Top 20 prescription drug prices have skyrocketed, advocacy group says Report says pharmaceutical companies' profits soared

September 10, 1992|By Cox News Service

WASHINGTON -- Prescription drug makers made five times as much profit last year on their most popular drugs as the average profit from sales by the Fortune 500 corporations, according to a report released today.

The makers of the 20 most-purchased drugs averaged profits of 15 percent from sales in 1991, while Fortune 500 corporations averaged 3 percent, said the report by Families USA, a non-profit advocacy group for the low-income elderly.

The prices of the top 20 prescription drugs skyrocketed between 1985 and 1991. For example, the price of Premarin, an estrogen, increased 148 percent during the seven-year time period. Lopressor, a blood pressure pill, increased 118 percent, while Naprosyn, an arthritis medicine, increased 45 percent.

"The success of these greed-based pricing policies is reflected in the as tronomical excess profits of the makers of the top 20 drugs. They use the top 20 prescription drugs to squeeze consumers dry," said Ron Pollack, executive director of Families USA.

The report charges that manufacturers filter more money into advertising, promotion and lobbying than research and that the rate of increase of prescription drug prices was about four times that of the consumer price index during the seven-year period.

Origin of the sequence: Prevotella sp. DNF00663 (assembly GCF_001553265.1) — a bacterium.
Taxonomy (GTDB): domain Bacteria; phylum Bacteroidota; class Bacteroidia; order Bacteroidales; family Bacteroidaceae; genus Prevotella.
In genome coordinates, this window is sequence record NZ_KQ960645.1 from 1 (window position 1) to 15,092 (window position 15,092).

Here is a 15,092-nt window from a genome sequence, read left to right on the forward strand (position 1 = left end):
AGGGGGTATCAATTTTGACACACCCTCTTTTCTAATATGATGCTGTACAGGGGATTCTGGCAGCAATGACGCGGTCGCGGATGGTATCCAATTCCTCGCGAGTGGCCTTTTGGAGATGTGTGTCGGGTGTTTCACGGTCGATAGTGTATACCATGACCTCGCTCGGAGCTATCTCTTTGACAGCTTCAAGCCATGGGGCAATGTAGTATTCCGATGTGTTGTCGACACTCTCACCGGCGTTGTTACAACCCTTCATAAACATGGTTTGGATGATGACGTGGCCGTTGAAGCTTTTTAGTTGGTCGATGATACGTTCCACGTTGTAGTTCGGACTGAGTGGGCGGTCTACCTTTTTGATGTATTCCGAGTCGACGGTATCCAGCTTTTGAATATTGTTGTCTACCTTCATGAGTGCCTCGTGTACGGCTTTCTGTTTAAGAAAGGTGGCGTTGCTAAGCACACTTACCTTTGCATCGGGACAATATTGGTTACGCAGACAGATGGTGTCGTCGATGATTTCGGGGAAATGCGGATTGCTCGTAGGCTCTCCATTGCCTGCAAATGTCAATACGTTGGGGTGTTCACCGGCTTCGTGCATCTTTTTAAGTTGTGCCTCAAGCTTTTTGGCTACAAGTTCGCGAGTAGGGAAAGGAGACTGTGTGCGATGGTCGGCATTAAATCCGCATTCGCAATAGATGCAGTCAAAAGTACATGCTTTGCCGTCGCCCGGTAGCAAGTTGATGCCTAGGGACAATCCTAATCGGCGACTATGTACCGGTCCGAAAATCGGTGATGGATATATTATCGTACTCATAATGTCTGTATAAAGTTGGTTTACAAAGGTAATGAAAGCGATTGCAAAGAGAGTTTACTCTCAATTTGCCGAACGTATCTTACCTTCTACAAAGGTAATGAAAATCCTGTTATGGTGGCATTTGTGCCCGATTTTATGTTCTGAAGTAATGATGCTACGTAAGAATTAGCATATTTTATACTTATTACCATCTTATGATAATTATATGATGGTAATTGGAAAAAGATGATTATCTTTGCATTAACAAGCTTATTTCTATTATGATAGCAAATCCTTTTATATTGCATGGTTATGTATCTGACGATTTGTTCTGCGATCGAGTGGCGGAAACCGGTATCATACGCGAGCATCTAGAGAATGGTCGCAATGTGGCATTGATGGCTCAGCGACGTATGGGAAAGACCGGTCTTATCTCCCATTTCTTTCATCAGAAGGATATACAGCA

"Drug company lobbyists say skyrocketing drug prices reflect research needs, but the truth is that their pricing policies reflect nothing but greed," Pollack said.

A spokesman for the Pharmaceutical Manufacturers Association said their companies' research budgets increased from $9.6 billion in 1991 to $10.9 billion in 1992, an approximate increase of 13.5 percent.

The spokesman said price increases have slowed and that generic drugs have allowed customers to purchase lower-cost prescriptions. "We do understand that drug prices are out-of-pocket costs and they do hit older people harder," he said.

The PMA has endorsed the National Association of Insurance Commissioners' efforts to include prescription drugs in optional insurance plans and insurance reforms for small businesses that will help employers cover the cost of their employees' prescription drugs.

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